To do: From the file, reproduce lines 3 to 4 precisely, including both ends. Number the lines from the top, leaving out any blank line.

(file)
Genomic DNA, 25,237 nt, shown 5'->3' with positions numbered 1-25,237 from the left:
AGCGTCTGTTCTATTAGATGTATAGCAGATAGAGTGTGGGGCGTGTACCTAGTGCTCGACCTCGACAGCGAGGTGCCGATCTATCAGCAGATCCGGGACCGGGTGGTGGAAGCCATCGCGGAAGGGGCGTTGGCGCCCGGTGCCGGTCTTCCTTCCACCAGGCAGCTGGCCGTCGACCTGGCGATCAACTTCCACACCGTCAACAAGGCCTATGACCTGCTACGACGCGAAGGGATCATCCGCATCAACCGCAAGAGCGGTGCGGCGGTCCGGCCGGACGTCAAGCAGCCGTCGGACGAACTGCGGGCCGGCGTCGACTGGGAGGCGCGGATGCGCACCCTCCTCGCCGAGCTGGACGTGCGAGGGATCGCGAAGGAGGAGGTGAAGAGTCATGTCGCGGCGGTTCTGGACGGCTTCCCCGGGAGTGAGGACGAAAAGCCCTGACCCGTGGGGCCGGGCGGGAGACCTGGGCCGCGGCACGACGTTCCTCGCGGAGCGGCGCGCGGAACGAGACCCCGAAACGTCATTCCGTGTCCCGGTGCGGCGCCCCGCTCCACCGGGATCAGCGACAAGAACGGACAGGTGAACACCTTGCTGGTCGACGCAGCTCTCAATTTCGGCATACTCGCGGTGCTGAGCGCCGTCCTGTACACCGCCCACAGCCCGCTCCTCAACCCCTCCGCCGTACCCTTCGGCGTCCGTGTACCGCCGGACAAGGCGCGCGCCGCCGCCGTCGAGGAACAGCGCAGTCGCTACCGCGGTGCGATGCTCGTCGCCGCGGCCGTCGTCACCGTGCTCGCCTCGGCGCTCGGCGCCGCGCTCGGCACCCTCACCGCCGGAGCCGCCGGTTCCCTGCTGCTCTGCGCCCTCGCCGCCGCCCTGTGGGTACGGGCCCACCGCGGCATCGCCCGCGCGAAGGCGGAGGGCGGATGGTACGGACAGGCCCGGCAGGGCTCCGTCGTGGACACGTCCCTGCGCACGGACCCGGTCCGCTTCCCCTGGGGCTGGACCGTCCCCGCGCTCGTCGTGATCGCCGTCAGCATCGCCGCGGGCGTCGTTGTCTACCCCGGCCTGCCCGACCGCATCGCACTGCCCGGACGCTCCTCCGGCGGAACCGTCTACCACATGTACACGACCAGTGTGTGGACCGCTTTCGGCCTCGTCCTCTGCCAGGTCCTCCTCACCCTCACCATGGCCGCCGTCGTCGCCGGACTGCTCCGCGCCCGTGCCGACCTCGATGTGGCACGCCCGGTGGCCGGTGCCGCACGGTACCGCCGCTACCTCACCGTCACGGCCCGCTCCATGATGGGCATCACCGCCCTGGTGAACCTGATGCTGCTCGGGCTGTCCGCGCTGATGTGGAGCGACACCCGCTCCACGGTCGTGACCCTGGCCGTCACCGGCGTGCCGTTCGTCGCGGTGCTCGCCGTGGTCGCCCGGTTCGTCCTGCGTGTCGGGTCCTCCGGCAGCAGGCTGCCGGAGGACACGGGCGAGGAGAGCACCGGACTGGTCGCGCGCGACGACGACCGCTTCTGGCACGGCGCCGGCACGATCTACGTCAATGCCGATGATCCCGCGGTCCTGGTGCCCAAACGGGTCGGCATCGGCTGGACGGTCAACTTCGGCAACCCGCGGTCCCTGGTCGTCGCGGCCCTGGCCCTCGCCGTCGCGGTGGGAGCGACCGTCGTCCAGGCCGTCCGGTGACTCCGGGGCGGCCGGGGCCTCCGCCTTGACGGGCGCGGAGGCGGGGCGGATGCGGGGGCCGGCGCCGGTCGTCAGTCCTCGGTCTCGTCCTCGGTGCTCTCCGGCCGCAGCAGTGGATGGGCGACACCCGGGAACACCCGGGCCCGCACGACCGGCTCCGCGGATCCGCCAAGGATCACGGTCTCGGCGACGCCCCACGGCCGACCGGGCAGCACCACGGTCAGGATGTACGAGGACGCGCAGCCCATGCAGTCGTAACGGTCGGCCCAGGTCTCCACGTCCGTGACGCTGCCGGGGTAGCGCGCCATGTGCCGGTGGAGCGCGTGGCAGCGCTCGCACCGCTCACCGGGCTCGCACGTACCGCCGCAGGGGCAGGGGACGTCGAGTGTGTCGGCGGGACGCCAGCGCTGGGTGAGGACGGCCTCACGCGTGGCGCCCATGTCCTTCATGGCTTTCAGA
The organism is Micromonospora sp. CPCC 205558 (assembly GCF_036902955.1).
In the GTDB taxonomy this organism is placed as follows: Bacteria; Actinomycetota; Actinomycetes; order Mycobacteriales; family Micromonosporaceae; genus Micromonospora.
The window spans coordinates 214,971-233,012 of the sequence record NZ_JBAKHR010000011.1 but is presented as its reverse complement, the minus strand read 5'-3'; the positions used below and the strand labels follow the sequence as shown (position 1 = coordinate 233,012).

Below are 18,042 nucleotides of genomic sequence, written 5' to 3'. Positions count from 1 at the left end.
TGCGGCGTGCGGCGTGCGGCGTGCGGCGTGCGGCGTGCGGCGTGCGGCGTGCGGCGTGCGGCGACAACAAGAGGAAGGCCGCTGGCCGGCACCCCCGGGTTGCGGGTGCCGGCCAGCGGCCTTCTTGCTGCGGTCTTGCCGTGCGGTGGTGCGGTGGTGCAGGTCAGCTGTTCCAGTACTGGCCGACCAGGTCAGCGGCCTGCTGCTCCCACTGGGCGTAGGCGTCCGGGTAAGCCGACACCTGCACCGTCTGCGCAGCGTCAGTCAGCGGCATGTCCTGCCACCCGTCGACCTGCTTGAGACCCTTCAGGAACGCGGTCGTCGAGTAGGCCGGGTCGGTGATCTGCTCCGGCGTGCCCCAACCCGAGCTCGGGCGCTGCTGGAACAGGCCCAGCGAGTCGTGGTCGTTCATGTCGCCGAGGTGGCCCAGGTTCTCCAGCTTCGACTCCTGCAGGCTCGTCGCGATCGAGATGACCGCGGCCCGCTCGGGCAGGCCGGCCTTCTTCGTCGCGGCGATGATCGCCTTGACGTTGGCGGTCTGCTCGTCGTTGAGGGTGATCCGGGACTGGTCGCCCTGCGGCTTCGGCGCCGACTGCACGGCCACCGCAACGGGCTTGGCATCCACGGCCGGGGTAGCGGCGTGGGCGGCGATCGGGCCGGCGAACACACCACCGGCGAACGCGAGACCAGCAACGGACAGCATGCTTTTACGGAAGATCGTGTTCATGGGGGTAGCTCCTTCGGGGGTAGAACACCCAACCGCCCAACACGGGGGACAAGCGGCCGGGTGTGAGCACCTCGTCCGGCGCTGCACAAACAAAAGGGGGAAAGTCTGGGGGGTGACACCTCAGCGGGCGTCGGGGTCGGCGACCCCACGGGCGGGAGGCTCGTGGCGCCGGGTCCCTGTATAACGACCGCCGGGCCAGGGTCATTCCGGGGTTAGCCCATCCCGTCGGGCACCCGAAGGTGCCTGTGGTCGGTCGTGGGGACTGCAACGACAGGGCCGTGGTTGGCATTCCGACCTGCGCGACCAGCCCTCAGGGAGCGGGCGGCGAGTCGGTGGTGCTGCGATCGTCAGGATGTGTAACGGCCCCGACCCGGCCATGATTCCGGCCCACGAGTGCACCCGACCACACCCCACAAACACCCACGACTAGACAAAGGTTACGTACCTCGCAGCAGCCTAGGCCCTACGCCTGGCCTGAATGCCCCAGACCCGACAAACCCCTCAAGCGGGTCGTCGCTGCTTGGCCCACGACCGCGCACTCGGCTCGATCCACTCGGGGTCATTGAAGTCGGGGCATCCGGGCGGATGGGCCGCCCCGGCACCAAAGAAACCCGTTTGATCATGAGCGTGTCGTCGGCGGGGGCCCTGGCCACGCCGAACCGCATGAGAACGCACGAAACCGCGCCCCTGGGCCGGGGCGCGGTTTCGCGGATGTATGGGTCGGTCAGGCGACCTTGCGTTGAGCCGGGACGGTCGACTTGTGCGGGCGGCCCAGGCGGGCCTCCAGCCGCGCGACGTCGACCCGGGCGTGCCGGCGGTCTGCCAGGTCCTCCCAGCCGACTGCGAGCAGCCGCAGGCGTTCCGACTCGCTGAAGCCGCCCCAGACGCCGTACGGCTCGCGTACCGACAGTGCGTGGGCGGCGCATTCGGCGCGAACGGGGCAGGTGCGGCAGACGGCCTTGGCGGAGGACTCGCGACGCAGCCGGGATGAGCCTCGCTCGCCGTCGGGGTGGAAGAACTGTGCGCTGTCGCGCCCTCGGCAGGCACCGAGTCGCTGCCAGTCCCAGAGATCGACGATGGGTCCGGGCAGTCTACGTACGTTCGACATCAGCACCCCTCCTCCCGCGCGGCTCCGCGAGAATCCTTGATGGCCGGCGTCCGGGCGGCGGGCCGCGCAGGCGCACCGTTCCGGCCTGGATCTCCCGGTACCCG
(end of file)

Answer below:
The organism is Micromonospora sp. CPCC 205558 (assembly GCF_036902955.1).
In the GTDB taxonomy this organism is placed as follows: Bacteria; Actinomycetota; Actinomycetes; order Mycobacteriales; family Micromonosporaceae; genus Micromonospora.